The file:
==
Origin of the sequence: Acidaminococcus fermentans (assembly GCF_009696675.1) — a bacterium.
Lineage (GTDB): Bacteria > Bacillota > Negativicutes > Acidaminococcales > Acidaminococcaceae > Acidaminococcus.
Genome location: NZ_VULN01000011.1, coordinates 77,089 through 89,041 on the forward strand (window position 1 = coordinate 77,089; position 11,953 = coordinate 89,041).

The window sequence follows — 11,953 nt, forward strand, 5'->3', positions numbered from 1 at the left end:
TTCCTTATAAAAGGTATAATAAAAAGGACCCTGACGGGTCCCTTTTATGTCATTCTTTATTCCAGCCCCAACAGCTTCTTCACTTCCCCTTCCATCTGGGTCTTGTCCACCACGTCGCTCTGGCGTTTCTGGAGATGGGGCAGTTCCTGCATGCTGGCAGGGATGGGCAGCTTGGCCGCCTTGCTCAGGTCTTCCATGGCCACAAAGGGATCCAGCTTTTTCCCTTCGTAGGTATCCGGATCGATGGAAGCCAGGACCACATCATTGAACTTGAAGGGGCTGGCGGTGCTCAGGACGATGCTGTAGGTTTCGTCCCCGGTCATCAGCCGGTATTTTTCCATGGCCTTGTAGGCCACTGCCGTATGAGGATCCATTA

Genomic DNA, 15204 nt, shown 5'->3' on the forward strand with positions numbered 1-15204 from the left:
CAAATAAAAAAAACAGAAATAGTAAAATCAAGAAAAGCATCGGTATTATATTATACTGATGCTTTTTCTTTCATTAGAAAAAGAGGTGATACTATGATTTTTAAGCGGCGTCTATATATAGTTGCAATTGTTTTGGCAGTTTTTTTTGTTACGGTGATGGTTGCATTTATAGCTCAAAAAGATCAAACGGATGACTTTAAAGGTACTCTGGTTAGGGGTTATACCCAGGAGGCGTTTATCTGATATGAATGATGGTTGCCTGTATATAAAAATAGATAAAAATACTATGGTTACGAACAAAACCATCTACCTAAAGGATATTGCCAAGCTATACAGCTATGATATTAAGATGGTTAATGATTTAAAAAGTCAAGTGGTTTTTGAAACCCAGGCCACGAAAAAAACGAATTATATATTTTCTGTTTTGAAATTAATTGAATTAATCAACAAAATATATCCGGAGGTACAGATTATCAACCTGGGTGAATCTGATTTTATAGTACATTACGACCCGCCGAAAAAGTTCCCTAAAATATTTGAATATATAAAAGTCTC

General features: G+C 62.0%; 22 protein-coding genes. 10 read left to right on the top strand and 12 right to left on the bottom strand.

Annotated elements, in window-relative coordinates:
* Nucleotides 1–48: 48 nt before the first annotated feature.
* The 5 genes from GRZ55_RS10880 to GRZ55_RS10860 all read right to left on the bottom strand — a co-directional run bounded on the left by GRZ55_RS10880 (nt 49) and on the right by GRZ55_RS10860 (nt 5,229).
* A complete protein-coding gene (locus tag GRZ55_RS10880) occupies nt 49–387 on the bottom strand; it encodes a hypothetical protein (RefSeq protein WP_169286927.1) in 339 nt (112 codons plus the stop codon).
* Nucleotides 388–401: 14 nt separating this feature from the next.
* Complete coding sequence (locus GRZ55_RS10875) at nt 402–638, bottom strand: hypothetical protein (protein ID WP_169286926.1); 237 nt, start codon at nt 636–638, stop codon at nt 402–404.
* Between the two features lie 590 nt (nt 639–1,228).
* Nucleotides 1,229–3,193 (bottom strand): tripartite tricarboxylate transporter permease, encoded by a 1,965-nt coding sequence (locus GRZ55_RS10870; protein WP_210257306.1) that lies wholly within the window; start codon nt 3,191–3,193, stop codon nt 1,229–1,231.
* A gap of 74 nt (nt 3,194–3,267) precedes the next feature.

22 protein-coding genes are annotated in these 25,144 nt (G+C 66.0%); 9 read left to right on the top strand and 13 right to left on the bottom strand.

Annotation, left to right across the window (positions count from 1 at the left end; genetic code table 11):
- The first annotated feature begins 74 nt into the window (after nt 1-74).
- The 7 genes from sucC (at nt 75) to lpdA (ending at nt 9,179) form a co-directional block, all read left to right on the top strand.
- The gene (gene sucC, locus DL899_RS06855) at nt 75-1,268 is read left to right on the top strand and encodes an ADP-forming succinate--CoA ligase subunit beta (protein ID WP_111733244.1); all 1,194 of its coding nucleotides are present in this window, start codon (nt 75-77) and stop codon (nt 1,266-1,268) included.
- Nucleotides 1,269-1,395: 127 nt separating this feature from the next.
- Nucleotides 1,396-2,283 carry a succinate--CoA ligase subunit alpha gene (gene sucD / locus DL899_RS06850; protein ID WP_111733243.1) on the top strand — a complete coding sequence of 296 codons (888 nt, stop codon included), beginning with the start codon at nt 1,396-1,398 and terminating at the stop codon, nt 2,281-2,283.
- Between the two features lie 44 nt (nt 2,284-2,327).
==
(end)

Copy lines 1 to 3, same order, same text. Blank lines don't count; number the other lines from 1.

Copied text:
Origin of the sequence: Acidaminococcus fermentans (assembly GCF_009696675.1) — a bacterium.
Lineage (GTDB): Bacteria > Bacillota > Negativicutes > Acidaminococcales > Acidaminococcaceae > Acidaminococcus.
Genome location: NZ_VULN01000011.1, coordinates 77,089 through 89,041 on the forward strand (window position 1 = coordinate 77,089; position 11,953 = coordinate 89,041).